IBS-associated cramping in the digestive tract is treated with medications called antispasmodics. It can also be treated with certain anti-depressant drugs, such as amitriptyline and fluoxetine. The way that these drugs fit in with pregnancy is that their safety for the developing baby has not been proven, but theres no clear indication that theyre harmful either, so they can be used in certain cases.

The drug loperamide, given for diarrhea, is very safe for the developing baby because it is not absorbed from the intestines into the bloodstream, so there is no way that it can reach the baby in the first place. Some concern, however, surrounds an anti-diarrheal drug called alosetron, so if loperamide works for you this is the drug of choice against diarrhea. Theres another anti-diarrheal drug called eluxadoline, which works similarly to loperamide, but its safety in pregnancy has not been studied widely.

Finally, laxatives are also used for IBS, particularly a type of laxative called an osmotic laxative. These work by drawing water into fiber to add bulk to stool, which helps both against diarrhea and constipation.

Who should NOT stop taking medication for indigestion during pregnancy?

Women with GERD symptoms should continue to take their medication since the condition has a major negative impact on quality of life and the benefit of the medications outweighs any risks. For other symptoms, each woman must work with her practitioner to decide if she needs to treat them with medications, try a change of diet, or put up with the symptom until after pregnancy.

What should I know about choosing a medication for indigestion?

You may find Pregistrys expert reports about the individual medications to treat indigestion here. Additional information can also be found in the sources listed at the end of this report.

What should I know about taking a medication for indigestion when I am breastfeeding?

Medications given for GERD are generally considered safe in women who are breastfeeding, even if tiny amounts of the drugs enter the milk. Some of the agents used in IBS, particularly loperamide and osmotic laxatives, are thought to be very safe as they never are absorbed from the mothers digestive tract.

What alternative therapies besides medications are there to treat indigestion?

Ginger can be slightly effective in combatting the gastrointestinal effects of pregnancy, including nausea. Dietary approaches to IBS are very important and include adequate intake of fiber and fluids, assessment of the effects of spicy or fatty food and reduction of these foods if helpful, and reductions of caffeine and alcohol. A diet low in FODMAPs should be attempted for a minimum of 3-4 weeks under dietitian guidance. A low, or no, lactose diet should also be attempted. With the dietary approaches, its basically trial and error to see if indigestion is improved. Certain approaches work for some people and not others. Symptoms also tend to improve with regular aerobic exercise, plus there are psychological therapies that can be helpful for some people.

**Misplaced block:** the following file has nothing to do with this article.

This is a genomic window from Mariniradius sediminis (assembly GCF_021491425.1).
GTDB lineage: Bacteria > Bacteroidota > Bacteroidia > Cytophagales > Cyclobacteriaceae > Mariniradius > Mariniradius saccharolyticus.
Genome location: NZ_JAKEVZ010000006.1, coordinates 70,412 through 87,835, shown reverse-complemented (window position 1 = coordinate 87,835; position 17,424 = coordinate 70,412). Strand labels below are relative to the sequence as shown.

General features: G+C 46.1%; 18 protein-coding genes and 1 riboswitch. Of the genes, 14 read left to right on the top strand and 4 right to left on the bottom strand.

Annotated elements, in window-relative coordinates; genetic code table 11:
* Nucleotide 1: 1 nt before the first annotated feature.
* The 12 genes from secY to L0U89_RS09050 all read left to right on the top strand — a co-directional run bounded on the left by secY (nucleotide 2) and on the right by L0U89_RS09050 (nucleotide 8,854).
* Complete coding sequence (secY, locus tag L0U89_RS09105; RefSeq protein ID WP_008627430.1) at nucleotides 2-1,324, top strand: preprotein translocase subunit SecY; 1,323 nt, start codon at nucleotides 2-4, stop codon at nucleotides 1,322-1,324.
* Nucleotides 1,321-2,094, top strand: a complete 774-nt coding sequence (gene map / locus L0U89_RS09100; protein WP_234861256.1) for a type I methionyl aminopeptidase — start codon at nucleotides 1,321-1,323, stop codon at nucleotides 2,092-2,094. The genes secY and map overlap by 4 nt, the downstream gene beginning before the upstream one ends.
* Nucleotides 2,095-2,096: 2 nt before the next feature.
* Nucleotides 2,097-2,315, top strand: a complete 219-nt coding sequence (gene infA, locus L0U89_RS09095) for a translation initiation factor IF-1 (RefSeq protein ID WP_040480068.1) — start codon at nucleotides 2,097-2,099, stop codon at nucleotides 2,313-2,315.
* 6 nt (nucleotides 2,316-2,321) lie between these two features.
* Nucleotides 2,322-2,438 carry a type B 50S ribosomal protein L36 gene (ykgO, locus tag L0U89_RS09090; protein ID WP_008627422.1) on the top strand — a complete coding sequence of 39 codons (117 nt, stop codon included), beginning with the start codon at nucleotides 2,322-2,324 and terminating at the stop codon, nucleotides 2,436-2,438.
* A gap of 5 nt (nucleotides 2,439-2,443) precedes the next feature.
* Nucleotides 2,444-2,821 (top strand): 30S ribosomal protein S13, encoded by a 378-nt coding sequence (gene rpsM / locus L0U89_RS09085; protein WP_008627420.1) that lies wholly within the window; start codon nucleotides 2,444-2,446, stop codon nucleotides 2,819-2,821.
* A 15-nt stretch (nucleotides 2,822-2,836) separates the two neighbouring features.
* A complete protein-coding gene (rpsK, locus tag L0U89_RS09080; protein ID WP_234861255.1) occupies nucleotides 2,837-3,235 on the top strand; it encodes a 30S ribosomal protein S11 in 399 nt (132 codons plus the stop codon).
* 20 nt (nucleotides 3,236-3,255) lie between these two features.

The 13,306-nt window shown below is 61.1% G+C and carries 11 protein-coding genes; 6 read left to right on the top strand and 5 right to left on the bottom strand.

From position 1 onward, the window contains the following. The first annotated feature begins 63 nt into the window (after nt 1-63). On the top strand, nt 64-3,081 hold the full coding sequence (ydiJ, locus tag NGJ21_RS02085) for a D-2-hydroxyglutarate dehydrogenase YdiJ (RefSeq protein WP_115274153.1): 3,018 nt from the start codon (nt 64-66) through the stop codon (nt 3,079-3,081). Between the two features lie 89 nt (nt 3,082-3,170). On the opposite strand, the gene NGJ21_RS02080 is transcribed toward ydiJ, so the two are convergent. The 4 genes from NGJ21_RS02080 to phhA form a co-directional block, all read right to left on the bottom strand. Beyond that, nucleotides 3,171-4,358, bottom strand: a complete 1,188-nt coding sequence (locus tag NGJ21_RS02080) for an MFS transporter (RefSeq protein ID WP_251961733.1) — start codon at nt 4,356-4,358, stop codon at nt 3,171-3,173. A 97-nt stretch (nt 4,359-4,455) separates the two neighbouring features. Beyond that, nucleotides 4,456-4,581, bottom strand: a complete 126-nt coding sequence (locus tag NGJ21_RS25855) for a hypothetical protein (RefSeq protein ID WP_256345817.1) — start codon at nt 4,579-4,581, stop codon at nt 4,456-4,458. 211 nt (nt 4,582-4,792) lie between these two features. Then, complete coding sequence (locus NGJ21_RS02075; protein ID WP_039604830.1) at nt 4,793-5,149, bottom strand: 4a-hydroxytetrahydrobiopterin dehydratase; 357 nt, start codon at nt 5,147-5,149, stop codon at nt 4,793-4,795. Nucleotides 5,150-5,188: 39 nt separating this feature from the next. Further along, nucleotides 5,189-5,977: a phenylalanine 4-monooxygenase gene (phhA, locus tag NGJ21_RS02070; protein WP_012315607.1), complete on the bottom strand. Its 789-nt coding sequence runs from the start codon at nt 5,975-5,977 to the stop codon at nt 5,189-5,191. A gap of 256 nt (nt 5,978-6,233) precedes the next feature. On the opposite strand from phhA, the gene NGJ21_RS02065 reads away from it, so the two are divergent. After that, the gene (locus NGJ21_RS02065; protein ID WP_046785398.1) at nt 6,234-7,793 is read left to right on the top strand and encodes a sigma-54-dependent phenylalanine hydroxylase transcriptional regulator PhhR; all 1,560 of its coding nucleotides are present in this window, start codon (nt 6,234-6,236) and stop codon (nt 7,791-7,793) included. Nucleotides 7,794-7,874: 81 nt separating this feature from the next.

What can I do for myself and my baby when I have indigestion during pregnancy?

Cooperate with your physicians, engage in a regular exercise program thats appropriate for pregnancy, and visit a dietitian to discuss possible dietary changes.

Resources for indigestion during pregnancy:

For more information about indigestion before, during, and after pregnancy, contact (800-994-9662 [TDD: 888-220-5446]) or read the following articles:

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General information

It is very common for women to worry about having a miscarriage or giving birth to a child with a birth defect while they are pregnant. Many decisions that women make about their health during pregnancy are made with these concerns in mind.

For many women these concerns are very real. As many as 1 in 5 pregnancies end in a miscarriage, and 1 in 33 babies are born with a birth defect. These rates are considered the background population risk, which means they do not take into consideration anything about the health of the mom, the medications she is taking, or the family history of the mom or the baby’s dad. A number of different things can increase these risks, including taking certain medications during pregnancy.

It is known that most medications, including over-the-counter medications, taken during pregnancy do get passed on to the baby. Fortunately, most medicines are not harmful to the baby and can be safely taken during pregnancy. But there are some that are known to be harmful to a baby’s normal development and growth, especially when they are taken during certain times of the pregnancy. Because of this, it is important to talk with your doctor or midwife about any medications you are taking, ideally before you even try to get pregnant.

If a doctor other than the one caring for your pregnancy recommends that you start a new medicine while you are pregnant, it is important that you let them know you are pregnant.

If you do need to take a new medication while pregnant, it is important to discuss the possible risks the medicine may pose on your pregnancy with your doctor or midwife. They can help you understand the benefits and the risks of taking the medicine.

Ultimately, the decision to start, stop, or change medications during pregnancy is up to you to make, along with input from your doctor or midwife. If you do take medications during pregnancy, be sure to keep track of all the medications you are taking.

Medications for Indigestion